In Acts 27, Paul the apostle is a captive traveling by ship to stand trial in Rome. His crime is preaching the gospel that Christ has died, Christ has risen, and Christ will come again. Travel delays postpone the voyage so that they are traversing dangerous winter seas. Such a severe storm drives them along and batters them for days that the experienced professional sailors reach their wits’ end. They begin to jettison cargo. Dr. Luke the gospel writer served as companion to Paul on this journey and preserved for us this first-person account:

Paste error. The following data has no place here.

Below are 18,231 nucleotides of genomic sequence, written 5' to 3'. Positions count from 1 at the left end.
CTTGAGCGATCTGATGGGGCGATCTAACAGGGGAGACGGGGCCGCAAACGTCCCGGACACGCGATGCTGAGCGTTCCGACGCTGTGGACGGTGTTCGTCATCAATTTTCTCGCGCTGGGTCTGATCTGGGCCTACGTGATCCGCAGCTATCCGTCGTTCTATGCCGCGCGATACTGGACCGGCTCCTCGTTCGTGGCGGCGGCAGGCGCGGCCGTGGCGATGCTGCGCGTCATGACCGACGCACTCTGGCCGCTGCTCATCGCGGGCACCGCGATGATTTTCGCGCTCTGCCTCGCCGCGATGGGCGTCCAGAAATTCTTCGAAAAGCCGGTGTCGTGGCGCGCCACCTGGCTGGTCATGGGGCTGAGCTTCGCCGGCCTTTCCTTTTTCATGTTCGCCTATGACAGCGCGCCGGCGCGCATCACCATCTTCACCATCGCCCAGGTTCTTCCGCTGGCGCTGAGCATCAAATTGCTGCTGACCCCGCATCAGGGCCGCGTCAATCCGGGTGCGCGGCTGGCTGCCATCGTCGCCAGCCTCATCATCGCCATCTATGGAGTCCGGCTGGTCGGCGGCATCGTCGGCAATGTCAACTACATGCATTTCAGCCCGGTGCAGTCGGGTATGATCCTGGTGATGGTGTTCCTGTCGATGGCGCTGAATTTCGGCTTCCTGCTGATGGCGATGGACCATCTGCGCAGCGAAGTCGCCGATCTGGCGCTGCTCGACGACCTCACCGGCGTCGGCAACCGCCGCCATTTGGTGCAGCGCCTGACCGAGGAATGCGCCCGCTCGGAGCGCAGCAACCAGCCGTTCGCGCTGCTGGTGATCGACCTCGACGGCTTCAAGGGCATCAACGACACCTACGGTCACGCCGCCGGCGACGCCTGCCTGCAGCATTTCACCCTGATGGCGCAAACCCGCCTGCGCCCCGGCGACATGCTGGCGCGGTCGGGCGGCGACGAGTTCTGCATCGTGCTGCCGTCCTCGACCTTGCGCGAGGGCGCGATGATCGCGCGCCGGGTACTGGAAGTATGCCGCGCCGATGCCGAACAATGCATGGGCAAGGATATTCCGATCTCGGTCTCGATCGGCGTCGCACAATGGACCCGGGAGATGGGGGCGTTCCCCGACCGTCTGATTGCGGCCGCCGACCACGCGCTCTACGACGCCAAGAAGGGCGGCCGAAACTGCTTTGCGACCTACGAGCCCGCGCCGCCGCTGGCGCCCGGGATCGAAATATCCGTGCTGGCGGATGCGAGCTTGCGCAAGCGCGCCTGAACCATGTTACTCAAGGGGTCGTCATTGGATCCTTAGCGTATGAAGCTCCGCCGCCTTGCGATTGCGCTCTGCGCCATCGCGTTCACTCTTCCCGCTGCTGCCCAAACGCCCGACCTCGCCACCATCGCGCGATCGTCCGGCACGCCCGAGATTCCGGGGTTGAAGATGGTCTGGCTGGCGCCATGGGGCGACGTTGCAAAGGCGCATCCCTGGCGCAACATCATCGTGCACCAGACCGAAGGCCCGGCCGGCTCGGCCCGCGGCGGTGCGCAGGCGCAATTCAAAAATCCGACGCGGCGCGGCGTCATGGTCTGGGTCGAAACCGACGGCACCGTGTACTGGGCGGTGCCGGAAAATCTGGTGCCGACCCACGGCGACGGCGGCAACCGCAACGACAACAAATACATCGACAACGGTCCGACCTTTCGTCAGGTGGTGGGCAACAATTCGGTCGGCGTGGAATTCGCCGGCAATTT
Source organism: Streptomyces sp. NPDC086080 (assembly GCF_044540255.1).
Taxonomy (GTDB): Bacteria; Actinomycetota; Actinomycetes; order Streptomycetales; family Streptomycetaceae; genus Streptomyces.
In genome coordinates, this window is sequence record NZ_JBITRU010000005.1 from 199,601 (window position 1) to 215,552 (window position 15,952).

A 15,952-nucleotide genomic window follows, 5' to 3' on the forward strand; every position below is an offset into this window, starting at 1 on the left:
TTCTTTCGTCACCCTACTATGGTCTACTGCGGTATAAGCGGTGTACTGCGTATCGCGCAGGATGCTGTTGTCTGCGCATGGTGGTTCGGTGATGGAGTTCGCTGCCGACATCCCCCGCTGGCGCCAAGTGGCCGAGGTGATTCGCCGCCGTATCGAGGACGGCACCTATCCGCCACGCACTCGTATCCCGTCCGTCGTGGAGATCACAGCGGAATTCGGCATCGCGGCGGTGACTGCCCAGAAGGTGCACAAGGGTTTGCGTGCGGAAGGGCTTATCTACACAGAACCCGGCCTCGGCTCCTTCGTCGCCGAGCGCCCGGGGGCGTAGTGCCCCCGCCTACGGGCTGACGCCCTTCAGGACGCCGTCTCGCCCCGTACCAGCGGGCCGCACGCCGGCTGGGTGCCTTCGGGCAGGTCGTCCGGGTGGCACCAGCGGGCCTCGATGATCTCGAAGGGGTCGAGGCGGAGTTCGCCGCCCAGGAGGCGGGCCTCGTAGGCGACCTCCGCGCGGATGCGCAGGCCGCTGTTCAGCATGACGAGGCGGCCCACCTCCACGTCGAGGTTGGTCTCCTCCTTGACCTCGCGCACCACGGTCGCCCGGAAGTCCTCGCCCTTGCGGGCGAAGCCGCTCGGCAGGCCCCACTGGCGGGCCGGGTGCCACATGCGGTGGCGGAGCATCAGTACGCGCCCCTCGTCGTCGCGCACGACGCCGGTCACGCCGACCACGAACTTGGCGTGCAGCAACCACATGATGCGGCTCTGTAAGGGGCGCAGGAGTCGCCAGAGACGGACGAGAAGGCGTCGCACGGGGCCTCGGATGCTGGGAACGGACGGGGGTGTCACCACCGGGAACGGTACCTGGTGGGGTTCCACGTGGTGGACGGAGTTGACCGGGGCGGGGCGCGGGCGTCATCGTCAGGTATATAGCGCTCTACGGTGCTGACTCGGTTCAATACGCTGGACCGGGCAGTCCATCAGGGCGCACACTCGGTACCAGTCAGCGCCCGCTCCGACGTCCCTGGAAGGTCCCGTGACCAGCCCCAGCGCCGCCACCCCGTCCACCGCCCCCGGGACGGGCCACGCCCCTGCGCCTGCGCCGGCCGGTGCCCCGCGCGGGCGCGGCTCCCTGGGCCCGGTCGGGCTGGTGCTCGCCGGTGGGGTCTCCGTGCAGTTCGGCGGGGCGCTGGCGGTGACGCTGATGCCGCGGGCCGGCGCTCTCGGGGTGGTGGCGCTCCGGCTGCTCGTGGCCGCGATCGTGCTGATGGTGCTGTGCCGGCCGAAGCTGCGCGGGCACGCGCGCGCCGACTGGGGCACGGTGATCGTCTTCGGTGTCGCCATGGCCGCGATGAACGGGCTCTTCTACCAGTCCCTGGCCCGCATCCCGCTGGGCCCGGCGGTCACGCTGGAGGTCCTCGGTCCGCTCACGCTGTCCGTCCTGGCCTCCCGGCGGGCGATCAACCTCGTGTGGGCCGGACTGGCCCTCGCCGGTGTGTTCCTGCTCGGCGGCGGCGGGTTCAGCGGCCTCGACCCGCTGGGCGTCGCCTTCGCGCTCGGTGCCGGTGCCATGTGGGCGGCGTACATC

And on the third day they threw the ship’s tackle overboard with their own hands. When neither sun nor stars appeared for many days, and no small tempest lay on us, all hope of our being saved was at last abandoned.Since they had been without food for a long time, Paul stood up among them and said, “Men, you should have listened to me and not have set sail from Crete and incurred this injury and loss. Yet now I urge you to take heart, for there will be no loss of life among you, but only of the ship. For this very night there stood before me an angel of the God to whom I belong and whom I worship, and he said, ‘Do not be afraid, Paul; you must stand before Caesar. And behold, God has granted you all those who sail with you.’ So take heart, men, for I have faith in God that it will be exactly as I have been told. But we must run aground on some island.”When the fourteenth night had come, as we were being driven across the Adriatic Sea, about midnight the sailors suspected that they were nearing land (Acts 27:19-27, ESV).